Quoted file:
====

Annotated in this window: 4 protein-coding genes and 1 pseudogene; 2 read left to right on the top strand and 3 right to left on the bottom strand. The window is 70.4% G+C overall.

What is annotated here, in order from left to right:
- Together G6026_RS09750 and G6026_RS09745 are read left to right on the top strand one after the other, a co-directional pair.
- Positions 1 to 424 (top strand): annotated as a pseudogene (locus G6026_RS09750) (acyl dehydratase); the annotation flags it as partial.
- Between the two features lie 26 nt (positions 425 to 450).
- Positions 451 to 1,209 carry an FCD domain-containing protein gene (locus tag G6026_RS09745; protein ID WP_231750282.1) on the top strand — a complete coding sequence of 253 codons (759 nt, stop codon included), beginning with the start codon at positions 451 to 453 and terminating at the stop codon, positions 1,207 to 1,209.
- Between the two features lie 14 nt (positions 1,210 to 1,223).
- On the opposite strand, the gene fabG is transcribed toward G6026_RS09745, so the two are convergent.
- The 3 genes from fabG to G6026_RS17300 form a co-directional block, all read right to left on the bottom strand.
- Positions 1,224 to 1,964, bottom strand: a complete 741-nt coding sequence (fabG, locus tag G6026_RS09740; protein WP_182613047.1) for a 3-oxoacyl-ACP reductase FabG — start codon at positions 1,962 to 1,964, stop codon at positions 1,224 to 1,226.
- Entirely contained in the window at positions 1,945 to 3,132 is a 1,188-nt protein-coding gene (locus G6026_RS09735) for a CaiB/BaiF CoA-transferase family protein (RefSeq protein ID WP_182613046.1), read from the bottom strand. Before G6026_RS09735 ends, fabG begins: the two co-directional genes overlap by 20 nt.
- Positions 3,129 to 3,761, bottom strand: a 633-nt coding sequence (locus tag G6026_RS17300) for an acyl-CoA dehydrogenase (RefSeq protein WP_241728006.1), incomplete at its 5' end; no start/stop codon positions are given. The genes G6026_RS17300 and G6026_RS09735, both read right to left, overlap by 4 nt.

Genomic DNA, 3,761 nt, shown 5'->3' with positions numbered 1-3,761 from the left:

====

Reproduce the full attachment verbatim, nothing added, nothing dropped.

Annotated in this window: 4 protein-coding genes and 1 pseudogene; 2 read left to right on the top strand and 3 right to left on the bottom strand. The window is 70.4% G+C overall.

What is annotated here, in order from left to right:
- Together G6026_RS09750 and G6026_RS09745 are read left to right on the top strand one after the other, a co-directional pair.
- Positions 1 to 424 (top strand): annotated as a pseudogene (locus G6026_RS09750) (acyl dehydratase); the annotation flags it as partial.
- Between the two features lie 26 nt (positions 425 to 450).
- Positions 451 to 1,209 carry an FCD domain-containing protein gene (locus tag G6026_RS09745; protein ID WP_231750282.1) on the top strand — a complete coding sequence of 253 codons (759 nt, stop codon included), beginning with the start codon at positions 451 to 453 and terminating at the stop codon, positions 1,207 to 1,209.
- Between the two features lie 14 nt (positions 1,210 to 1,223).
- On the opposite strand, the gene fabG is transcribed toward G6026_RS09745, so the two are convergent.
- The 3 genes from fabG to G6026_RS17300 form a co-directional block, all read right to left on the bottom strand.
- Positions 1,224 to 1,964, bottom strand: a complete 741-nt coding sequence (fabG, locus tag G6026_RS09740; protein WP_182613047.1) for a 3-oxoacyl-ACP reductase FabG — start codon at positions 1,962 to 1,964, stop codon at positions 1,224 to 1,226.
- Entirely contained in the window at positions 1,945 to 3,132 is a 1,188-nt protein-coding gene (locus G6026_RS09735) for a CaiB/BaiF CoA-transferase family protein (RefSeq protein ID WP_182613046.1), read from the bottom strand. Before G6026_RS09735 ends, fabG begins: the two co-directional genes overlap by 20 nt.
- Positions 3,129 to 3,761, bottom strand: a 633-nt coding sequence (locus tag G6026_RS17300) for an acyl-CoA dehydrogenase (RefSeq protein WP_241728006.1), incomplete at its 5' end; no start/stop codon positions are given. The genes G6026_RS17300 and G6026_RS09735, both read right to left, overlap by 4 nt.

Genomic DNA, 3,761 nt, shown 5'->3' with positions numbered 1-3,761 from the left: